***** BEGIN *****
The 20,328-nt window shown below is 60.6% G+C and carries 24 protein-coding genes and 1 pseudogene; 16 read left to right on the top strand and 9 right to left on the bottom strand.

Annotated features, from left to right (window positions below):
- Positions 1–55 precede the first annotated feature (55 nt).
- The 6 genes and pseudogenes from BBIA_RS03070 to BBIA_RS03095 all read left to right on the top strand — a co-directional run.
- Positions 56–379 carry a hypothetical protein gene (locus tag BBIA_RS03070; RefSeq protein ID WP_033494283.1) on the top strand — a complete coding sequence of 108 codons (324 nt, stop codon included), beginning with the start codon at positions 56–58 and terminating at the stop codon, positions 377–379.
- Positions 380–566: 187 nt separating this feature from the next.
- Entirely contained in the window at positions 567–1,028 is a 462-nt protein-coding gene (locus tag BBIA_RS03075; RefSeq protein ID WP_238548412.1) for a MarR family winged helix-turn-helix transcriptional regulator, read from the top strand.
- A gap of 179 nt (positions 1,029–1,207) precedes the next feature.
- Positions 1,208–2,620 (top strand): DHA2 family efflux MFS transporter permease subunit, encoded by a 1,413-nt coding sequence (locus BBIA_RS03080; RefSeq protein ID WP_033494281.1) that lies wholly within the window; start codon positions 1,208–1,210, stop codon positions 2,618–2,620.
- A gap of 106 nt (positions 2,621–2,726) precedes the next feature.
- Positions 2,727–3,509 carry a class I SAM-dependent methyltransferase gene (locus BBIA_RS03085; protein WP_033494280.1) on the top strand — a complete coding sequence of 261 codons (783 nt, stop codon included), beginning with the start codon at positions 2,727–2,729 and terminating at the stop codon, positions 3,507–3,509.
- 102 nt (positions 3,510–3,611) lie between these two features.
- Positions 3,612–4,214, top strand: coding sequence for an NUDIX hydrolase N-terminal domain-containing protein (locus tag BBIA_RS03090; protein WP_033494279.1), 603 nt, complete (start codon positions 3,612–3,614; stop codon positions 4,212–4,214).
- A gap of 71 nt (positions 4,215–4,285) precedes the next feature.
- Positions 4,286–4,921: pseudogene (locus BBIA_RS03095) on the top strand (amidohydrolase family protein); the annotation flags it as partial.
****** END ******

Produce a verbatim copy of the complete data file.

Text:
The 20,328-nt window shown below is 60.6% G+C and carries 24 protein-coding genes and 1 pseudogene; 16 read left to right on the top strand and 9 right to left on the bottom strand.

Annotated features, from left to right (window positions below):
- Positions 1–55 precede the first annotated feature (55 nt).
- The 6 genes and pseudogenes from BBIA_RS03070 to BBIA_RS03095 all read left to right on the top strand — a co-directional run.
- Positions 56–379 carry a hypothetical protein gene (locus tag BBIA_RS03070; RefSeq protein ID WP_033494283.1) on the top strand — a complete coding sequence of 108 codons (324 nt, stop codon included), beginning with the start codon at positions 56–58 and terminating at the stop codon, positions 377–379.
- Positions 380–566: 187 nt separating this feature from the next.
- Entirely contained in the window at positions 567–1,028 is a 462-nt protein-coding gene (locus tag BBIA_RS03075; RefSeq protein ID WP_238548412.1) for a MarR family winged helix-turn-helix transcriptional regulator, read from the top strand.
- A gap of 179 nt (positions 1,029–1,207) precedes the next feature.
- Positions 1,208–2,620 (top strand): DHA2 family efflux MFS transporter permease subunit, encoded by a 1,413-nt coding sequence (locus BBIA_RS03080; RefSeq protein ID WP_033494281.1) that lies wholly within the window; start codon positions 1,208–1,210, stop codon positions 2,618–2,620.
- A gap of 106 nt (positions 2,621–2,726) precedes the next feature.
- Positions 2,727–3,509 carry a class I SAM-dependent methyltransferase gene (locus BBIA_RS03085; protein WP_033494280.1) on the top strand — a complete coding sequence of 261 codons (783 nt, stop codon included), beginning with the start codon at positions 2,727–2,729 and terminating at the stop codon, positions 3,507–3,509.
- 102 nt (positions 3,510–3,611) lie between these two features.
- Positions 3,612–4,214, top strand: coding sequence for an NUDIX hydrolase N-terminal domain-containing protein (locus tag BBIA_RS03090; protein WP_033494279.1), 603 nt, complete (start codon positions 3,612–3,614; stop codon positions 4,212–4,214).
- A gap of 71 nt (positions 4,215–4,285) precedes the next feature.
- Positions 4,286–4,921: pseudogene (locus BBIA_RS03095) on the top strand (amidohydrolase family protein); the annotation flags it as partial.